Big Question

Is Perspective a Matter of Surroundings?

Susan Rothenberg gains an exterior point of view

There are few paintings that come fast and sharp. I’m interested in this idea of looking down at a scene to get a different perspective within the painting. I’m sure I got that from Matisse. I can’t say what makes me say, “that’s wrong, that stays, that goes, this should be longer.” Sitting there and looking and going, “I have to do something, and do something, and then do something else,” that’s how a painting gets made.

My walks and the geography here inform my angle of vision—the creek bed, the arroyos. Some times, while walking in the creek, I can’t see the tower of power clouds because the cliffs cut them off, and other times I’m on the top walking along and looking down into these bays and meadows that have resulted through erosion of the creek bed. It inspired a whole series of other paintings where I deliberately used different perspectives. Mysteriously, there was a dead cow in the creek once, which I saw from about forty feet above—which became the painting Galisteo Creek. So I’ve taken what I learned from being outside and brought it into the interior scenes of my life. I want to have a sense of where I’ll be going, but not know what the image will be. Where you start is the biggest problem.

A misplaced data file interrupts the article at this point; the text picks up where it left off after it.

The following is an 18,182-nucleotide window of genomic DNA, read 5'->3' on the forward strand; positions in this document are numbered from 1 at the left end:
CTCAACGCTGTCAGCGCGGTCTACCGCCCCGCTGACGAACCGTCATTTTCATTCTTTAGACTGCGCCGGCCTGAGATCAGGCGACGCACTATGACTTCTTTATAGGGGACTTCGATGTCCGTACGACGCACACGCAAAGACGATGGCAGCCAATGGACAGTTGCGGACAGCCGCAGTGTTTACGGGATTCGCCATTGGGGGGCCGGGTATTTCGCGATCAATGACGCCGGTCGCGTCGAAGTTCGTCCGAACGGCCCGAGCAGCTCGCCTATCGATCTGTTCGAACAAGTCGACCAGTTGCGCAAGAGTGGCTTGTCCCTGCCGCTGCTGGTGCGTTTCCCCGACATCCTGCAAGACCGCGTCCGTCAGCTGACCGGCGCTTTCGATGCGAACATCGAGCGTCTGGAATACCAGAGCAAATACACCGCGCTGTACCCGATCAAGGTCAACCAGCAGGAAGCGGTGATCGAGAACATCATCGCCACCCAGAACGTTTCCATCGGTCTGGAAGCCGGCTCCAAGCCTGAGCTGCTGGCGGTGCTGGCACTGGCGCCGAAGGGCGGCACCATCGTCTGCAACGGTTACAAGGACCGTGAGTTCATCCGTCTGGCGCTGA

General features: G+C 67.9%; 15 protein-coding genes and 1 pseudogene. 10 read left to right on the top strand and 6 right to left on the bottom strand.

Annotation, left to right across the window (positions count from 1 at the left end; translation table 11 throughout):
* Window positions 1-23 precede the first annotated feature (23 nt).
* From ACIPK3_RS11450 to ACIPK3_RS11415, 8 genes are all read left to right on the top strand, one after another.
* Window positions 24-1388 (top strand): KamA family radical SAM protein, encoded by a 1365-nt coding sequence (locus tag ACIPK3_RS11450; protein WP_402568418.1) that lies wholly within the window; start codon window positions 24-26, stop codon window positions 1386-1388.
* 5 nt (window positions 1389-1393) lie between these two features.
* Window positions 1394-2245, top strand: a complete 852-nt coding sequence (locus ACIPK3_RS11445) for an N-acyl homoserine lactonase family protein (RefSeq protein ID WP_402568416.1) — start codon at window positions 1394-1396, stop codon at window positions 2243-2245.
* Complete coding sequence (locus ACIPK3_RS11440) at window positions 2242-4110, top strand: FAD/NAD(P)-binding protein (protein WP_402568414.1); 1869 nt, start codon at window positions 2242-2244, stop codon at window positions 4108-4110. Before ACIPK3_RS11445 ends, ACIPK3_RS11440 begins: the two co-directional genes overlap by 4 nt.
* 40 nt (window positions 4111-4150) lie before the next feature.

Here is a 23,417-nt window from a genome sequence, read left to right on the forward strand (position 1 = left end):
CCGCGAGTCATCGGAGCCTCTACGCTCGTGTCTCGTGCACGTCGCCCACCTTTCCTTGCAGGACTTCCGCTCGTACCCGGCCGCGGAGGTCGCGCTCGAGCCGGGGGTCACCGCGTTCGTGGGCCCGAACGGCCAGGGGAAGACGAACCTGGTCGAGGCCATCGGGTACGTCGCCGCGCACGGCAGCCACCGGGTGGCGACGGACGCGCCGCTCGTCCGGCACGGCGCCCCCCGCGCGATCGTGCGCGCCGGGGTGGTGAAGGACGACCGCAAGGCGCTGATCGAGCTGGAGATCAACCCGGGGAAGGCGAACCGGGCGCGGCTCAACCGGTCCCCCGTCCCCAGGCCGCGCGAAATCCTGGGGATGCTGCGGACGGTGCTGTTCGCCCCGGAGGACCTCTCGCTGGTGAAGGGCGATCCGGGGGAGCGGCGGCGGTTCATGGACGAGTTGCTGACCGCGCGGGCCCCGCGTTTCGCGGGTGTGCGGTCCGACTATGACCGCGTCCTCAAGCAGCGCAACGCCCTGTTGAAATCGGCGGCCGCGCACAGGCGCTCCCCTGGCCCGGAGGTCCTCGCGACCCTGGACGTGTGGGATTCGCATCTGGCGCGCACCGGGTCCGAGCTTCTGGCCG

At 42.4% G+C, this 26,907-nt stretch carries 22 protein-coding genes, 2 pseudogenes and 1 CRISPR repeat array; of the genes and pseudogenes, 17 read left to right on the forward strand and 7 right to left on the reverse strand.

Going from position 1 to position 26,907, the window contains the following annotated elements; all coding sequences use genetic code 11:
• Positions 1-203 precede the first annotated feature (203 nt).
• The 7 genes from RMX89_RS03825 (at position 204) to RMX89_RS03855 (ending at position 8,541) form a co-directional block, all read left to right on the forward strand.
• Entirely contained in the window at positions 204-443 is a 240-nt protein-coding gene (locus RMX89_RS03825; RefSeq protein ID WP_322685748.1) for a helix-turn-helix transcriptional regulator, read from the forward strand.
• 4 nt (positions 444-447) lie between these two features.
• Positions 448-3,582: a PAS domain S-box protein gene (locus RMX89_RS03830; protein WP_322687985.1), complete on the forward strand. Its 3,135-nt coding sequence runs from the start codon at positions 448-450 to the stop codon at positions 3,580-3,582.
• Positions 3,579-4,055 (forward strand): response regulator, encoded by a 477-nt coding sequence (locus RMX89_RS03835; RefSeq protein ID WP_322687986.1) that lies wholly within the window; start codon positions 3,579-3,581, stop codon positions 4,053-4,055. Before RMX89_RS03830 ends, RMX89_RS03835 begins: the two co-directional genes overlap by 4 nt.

Susan Rothenberg

Original interview conducted by Susan Sollins in New Mexico, 2005.